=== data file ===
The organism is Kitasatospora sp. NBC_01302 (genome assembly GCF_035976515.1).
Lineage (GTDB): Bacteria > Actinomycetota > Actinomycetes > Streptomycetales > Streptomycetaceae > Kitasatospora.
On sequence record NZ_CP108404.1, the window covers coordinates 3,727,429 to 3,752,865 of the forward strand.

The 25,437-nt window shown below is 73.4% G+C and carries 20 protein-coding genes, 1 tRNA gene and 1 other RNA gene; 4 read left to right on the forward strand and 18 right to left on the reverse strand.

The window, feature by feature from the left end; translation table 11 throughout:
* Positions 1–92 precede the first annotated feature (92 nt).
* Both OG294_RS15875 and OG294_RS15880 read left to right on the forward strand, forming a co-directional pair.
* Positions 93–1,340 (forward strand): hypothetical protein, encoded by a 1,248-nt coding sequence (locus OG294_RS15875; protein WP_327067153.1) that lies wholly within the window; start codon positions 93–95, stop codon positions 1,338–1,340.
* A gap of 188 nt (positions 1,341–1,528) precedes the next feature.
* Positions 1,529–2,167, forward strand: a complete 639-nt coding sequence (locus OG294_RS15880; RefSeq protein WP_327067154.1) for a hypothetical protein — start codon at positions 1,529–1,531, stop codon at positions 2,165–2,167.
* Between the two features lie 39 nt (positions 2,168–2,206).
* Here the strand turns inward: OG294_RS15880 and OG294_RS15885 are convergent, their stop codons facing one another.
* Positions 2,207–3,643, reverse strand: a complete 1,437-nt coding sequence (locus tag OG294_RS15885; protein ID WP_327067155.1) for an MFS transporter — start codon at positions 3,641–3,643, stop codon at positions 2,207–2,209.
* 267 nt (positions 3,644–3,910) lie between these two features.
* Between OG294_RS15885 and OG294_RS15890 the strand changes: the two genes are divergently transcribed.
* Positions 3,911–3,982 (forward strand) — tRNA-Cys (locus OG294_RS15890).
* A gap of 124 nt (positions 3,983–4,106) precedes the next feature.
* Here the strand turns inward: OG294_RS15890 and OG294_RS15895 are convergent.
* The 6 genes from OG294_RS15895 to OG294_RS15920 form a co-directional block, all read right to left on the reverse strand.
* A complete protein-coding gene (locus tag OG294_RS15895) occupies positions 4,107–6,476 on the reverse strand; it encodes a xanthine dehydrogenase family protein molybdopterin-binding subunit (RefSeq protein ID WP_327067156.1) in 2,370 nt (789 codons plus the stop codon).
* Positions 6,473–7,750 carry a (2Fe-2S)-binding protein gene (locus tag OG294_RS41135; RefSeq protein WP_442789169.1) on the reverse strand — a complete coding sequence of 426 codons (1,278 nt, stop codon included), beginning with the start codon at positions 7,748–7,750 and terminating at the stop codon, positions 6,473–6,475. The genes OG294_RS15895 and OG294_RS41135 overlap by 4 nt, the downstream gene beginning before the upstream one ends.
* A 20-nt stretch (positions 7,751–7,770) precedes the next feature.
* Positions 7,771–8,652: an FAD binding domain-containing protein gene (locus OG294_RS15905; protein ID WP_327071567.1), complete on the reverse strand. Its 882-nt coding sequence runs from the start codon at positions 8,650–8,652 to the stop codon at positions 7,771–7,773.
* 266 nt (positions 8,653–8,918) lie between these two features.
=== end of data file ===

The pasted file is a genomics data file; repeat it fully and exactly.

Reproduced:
The organism is Kitasatospora sp. NBC_01302 (genome assembly GCF_035976515.1).
Lineage (GTDB): Bacteria > Actinomycetota > Actinomycetes > Streptomycetales > Streptomycetaceae > Kitasatospora.
On sequence record NZ_CP108404.1, the window covers coordinates 3,727,429 to 3,752,865 of the forward strand.

The 25,437-nt window shown below is 73.4% G+C and carries 20 protein-coding genes, 1 tRNA gene and 1 other RNA gene; 4 read left to right on the forward strand and 18 right to left on the reverse strand.

The window, feature by feature from the left end; translation table 11 throughout:
* Positions 1–92 precede the first annotated feature (92 nt).
* Both OG294_RS15875 and OG294_RS15880 read left to right on the forward strand, forming a co-directional pair.
* Positions 93–1,340 (forward strand): hypothetical protein, encoded by a 1,248-nt coding sequence (locus OG294_RS15875; protein WP_327067153.1) that lies wholly within the window; start codon positions 93–95, stop codon positions 1,338–1,340.
* A gap of 188 nt (positions 1,341–1,528) precedes the next feature.
* Positions 1,529–2,167, forward strand: a complete 639-nt coding sequence (locus OG294_RS15880; RefSeq protein WP_327067154.1) for a hypothetical protein — start codon at positions 1,529–1,531, stop codon at positions 2,165–2,167.
* Between the two features lie 39 nt (positions 2,168–2,206).
* Here the strand turns inward: OG294_RS15880 and OG294_RS15885 are convergent, their stop codons facing one another.
* Positions 2,207–3,643, reverse strand: a complete 1,437-nt coding sequence (locus tag OG294_RS15885; protein ID WP_327067155.1) for an MFS transporter — start codon at positions 3,641–3,643, stop codon at positions 2,207–2,209.
* 267 nt (positions 3,644–3,910) lie between these two features.
* Between OG294_RS15885 and OG294_RS15890 the strand changes: the two genes are divergently transcribed.
* Positions 3,911–3,982 (forward strand) — tRNA-Cys (locus OG294_RS15890).
* A gap of 124 nt (positions 3,983–4,106) precedes the next feature.
* Here the strand turns inward: OG294_RS15890 and OG294_RS15895 are convergent.
* The 6 genes from OG294_RS15895 to OG294_RS15920 form a co-directional block, all read right to left on the reverse strand.
* A complete protein-coding gene (locus tag OG294_RS15895) occupies positions 4,107–6,476 on the reverse strand; it encodes a xanthine dehydrogenase family protein molybdopterin-binding subunit (RefSeq protein ID WP_327067156.1) in 2,370 nt (789 codons plus the stop codon).
* Positions 6,473–7,750 carry a (2Fe-2S)-binding protein gene (locus tag OG294_RS41135; RefSeq protein WP_442789169.1) on the reverse strand — a complete coding sequence of 426 codons (1,278 nt, stop codon included), beginning with the start codon at positions 7,748–7,750 and terminating at the stop codon, positions 6,473–6,475. The genes OG294_RS15895 and OG294_RS41135 overlap by 4 nt, the downstream gene beginning before the upstream one ends.
* A 20-nt stretch (positions 7,751–7,770) precedes the next feature.
* Positions 7,771–8,652: an FAD binding domain-containing protein gene (locus OG294_RS15905; protein ID WP_327071567.1), complete on the reverse strand. Its 882-nt coding sequence runs from the start codon at positions 8,650–8,652 to the stop codon at positions 7,771–7,773.
* 266 nt (positions 8,653–8,918) lie between these two features.